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Province buys former Terrace motel to house displaced apartment tenants

Mould, burst water pipes plagued tenants of Coachman Apartments
The former Mumford’s Lodge property is to be the new home for tenants from a mould-infested Terrace apartment building. (Provided photo)

The provincial government is spending $2.5 million to buy the Mumford’s Lodge property west of the city along Hwy 16 to house tenants from the mould-infested Coachman Apartments building on the bench which became all but uninhabitable when frozen water pipes burst there shortly before Christmas.

Up until now, BC Housing has been paying for hotel rooms for former Coachman residents.

More than 50 people were affected but the Ksan Society has found places to live for five families while other families found their own accommodation, BC Housing indicated. There are now 12 households requiring housing and none have children.

The former motel property is two storeys with 19 one-room units containing kitchenettes.

Any units not occupied by former Coachman residents will be offered to others needing a home who are registered on a BC Housing database.

The Coachman situation became more complicated when its owner passed away shortly before Christmas.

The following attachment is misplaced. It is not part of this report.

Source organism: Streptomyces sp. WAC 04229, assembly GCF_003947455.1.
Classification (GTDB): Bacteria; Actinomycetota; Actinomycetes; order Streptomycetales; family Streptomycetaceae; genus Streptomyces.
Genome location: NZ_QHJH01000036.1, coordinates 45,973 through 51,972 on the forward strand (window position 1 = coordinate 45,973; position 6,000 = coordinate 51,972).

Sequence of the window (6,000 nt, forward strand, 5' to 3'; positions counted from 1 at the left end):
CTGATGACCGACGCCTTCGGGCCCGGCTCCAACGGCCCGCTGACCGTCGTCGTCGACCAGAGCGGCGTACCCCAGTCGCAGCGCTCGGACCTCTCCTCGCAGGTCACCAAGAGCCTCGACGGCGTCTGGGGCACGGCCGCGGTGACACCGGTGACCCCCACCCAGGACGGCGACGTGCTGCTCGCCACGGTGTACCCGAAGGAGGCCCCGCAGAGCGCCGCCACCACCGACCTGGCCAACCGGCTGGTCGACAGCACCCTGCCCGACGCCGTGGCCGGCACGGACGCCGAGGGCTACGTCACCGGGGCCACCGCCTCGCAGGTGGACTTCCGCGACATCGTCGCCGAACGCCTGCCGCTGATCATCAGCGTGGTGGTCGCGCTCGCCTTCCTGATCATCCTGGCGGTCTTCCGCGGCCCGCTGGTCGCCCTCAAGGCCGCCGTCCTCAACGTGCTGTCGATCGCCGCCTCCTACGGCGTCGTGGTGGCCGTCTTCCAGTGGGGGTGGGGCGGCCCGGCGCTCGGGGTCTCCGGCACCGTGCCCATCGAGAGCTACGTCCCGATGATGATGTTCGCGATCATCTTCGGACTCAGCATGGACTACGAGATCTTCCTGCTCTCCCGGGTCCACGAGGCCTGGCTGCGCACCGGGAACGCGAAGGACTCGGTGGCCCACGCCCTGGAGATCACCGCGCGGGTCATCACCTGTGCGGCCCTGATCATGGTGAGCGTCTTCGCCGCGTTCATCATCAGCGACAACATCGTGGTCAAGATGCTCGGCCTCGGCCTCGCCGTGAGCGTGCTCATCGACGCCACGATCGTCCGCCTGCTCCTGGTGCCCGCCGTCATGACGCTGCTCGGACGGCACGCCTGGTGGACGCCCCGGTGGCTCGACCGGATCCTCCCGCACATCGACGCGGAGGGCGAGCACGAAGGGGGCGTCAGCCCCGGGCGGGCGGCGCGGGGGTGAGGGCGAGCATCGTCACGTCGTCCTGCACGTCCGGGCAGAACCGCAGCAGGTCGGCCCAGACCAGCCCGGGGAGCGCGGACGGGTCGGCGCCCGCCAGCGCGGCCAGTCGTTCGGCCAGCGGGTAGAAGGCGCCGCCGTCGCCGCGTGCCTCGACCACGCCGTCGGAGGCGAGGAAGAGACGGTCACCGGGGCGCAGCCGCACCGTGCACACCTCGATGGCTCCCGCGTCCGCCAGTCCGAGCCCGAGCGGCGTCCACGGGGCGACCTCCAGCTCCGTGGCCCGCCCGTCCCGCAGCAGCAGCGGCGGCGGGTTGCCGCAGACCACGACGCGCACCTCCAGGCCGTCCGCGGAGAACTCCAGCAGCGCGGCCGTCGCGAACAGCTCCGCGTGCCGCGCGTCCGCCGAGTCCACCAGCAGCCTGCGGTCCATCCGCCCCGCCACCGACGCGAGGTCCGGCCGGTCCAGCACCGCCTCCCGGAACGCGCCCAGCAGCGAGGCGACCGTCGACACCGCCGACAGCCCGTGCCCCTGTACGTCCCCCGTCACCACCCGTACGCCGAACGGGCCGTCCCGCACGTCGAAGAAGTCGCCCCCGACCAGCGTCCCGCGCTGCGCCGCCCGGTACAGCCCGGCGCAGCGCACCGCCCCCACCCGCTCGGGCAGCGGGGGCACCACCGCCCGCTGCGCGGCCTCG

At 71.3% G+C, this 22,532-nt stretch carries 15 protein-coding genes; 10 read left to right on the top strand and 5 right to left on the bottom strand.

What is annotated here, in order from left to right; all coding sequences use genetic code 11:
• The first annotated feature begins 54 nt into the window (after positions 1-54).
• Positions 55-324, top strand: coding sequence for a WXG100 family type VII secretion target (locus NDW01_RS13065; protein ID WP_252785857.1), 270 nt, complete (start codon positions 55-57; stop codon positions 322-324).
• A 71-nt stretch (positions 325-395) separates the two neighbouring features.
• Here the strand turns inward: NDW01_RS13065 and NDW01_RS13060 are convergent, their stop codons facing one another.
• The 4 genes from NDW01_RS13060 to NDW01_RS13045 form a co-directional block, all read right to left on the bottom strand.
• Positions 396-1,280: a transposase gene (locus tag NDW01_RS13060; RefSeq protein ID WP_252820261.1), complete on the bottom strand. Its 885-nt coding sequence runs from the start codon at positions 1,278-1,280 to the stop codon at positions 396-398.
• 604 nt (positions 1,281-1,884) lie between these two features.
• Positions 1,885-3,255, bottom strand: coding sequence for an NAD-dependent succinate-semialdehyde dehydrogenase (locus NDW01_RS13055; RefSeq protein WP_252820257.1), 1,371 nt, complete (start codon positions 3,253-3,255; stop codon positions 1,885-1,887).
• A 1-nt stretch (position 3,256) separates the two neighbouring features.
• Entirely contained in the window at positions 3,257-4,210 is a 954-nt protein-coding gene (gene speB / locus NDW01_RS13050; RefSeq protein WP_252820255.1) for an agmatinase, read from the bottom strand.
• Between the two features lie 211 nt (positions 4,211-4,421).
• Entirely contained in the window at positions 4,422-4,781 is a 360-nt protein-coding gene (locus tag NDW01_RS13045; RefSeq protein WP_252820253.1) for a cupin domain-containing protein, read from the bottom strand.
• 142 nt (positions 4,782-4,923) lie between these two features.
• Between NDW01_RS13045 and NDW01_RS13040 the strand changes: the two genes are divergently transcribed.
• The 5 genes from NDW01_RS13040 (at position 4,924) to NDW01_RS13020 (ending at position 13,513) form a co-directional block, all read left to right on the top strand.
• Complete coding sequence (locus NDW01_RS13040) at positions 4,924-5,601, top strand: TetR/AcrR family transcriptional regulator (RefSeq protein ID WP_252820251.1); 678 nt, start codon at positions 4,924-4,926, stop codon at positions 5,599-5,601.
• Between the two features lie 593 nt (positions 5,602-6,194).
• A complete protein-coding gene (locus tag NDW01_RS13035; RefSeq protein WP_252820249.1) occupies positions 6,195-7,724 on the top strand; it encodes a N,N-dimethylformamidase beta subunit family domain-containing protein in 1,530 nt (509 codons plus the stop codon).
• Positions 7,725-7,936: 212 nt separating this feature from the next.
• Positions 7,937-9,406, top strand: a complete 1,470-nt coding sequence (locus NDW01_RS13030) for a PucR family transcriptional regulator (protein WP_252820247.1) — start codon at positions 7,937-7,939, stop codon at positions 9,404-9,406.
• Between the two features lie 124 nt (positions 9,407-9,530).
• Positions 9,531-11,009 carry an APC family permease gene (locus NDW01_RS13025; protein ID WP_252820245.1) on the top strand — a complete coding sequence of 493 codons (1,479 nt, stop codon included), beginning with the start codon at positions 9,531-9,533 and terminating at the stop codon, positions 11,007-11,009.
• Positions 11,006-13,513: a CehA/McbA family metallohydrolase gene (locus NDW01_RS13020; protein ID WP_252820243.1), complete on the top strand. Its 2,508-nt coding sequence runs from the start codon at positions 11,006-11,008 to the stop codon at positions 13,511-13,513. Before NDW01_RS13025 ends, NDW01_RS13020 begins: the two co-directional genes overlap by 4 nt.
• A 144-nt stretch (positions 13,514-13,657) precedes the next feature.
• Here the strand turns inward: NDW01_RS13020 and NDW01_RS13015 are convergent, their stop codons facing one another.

Tenants there had been saying for some time that the building was not being maintained properly.

Tours of the structure revealed not only mould but ice formations growing out of electrical sockets, a fire alarm going off on one of the upper floors and door frames in disrepair.

Eventual ownership of the apartment building and what happens next remains uncertain.

“With this purchase, we’re able to provide stability to the people previously living in the Coachman who hadn’t secured permanent options,” said B.C. Housing Minister Ravi Kahlon of the Mumford’s purchase.

Terrace Mayor Sean Bujtas expressed his appreciation for the purchase, saying the city is committed to providing more housing in cooperation with the provincial government.

He said the city is letting people move in as quickly as possible and the only requirement on the part of the city is changing the zoning from commercial to allow the building to be used as a residence.

“As far as we know it’s in good condition,” Bujtas said.

Following the water pipes bursting just before Christmas, Bujtas said the city was in regular and consistent contact with the province to find workable solutions for the tenants.